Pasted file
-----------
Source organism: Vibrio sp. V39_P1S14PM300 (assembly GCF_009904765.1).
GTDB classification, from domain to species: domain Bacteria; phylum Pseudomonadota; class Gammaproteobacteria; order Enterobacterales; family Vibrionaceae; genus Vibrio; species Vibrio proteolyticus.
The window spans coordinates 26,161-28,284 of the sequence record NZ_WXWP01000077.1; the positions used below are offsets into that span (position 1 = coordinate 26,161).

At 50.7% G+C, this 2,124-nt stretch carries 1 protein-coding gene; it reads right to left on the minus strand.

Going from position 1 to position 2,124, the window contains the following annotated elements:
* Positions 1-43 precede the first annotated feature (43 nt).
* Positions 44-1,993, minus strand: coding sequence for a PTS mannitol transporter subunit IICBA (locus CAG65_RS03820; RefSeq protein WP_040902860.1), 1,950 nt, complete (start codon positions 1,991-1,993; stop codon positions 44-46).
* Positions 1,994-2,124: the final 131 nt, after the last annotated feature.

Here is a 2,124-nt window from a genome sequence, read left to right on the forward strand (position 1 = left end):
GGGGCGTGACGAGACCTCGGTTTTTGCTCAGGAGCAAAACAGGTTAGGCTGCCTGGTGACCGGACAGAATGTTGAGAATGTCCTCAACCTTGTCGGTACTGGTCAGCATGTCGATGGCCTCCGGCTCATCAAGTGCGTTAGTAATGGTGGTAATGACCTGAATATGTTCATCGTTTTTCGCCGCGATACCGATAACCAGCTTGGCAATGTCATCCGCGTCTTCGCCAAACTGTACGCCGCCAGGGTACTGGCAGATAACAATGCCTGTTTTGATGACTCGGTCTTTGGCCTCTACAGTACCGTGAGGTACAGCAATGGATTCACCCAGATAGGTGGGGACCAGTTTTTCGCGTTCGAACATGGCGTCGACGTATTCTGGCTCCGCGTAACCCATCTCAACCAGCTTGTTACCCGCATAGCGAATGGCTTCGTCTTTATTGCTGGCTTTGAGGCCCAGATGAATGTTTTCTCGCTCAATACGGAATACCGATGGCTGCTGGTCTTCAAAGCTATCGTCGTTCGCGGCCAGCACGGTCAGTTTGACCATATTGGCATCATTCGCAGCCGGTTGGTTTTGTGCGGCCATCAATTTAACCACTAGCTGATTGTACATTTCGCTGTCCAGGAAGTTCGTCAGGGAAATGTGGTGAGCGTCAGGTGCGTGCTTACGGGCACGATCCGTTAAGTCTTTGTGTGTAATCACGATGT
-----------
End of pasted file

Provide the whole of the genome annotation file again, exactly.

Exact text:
Source organism: Vibrio sp. V39_P1S14PM300 (assembly GCF_009904765.1).
GTDB classification, from domain to species: domain Bacteria; phylum Pseudomonadota; class Gammaproteobacteria; order Enterobacterales; family Vibrionaceae; genus Vibrio; species Vibrio proteolyticus.
The window spans coordinates 26,161-28,284 of the sequence record NZ_WXWP01000077.1; the positions used below are offsets into that span (position 1 = coordinate 26,161).

At 50.7% G+C, this 2,124-nt stretch carries 1 protein-coding gene; it reads right to left on the minus strand.

Going from position 1 to position 2,124, the window contains the following annotated elements:
* Positions 1-43 precede the first annotated feature (43 nt).
* Positions 44-1,993, minus strand: coding sequence for a PTS mannitol transporter subunit IICBA (locus CAG65_RS03820; RefSeq protein WP_040902860.1), 1,950 nt, complete (start codon positions 1,991-1,993; stop codon positions 44-46).
* Positions 1,994-2,124: the final 131 nt, after the last annotated feature.

Here is a 2,124-nt window from a genome sequence, read left to right on the forward strand (position 1 = left end):
GGGGCGTGACGAGACCTCGGTTTTTGCTCAGGAGCAAAACAGGTTAGGCTGCCTGGTGACCGGACAGAATGTTGAGAATGTCCTCAACCTTGTCGGTACTGGTCAGCATGTCGATGGCCTCCGGCTCATCAAGTGCGTTAGTAATGGTGGTAATGACCTGAATATGTTCATCGTTTTTCGCCGCGATACCGATAACCAGCTTGGCAATGTCATCCGCGTCTTCGCCAAACTGTACGCCGCCAGGGTACTGGCAGATAACAATGCCTGTTTTGATGACTCGGTCTTTGGCCTCTACAGTACCGTGAGGTACAGCAATGGATTCACCCAGATAGGTGGGGACCAGTTTTTCGCGTTCGAACATGGCGTCGACGTATTCTGGCTCCGCGTAACCCATCTCAACCAGCTTGTTACCCGCATAGCGAATGGCTTCGTCTTTATTGCTGGCTTTGAGGCCCAGATGAATGTTTTCTCGCTCAATACGGAATACCGATGGCTGCTGGTCTTCAAAGCTATCGTCGTTCGCGGCCAGCACGGTCAGTTTGACCATATTGGCATCATTCGCAGCCGGTTGGTTTTGTGCGGCCATCAATTTAACCACTAGCTGATTGTACATTTCGCTGTCCAGGAAGTTCGTCAGGGAAATGTGGTGAGCGTCAGGTGCGTGCTTACGGGCACGATCCGTTAAGTCTTTGTGTGTAATCACGATGT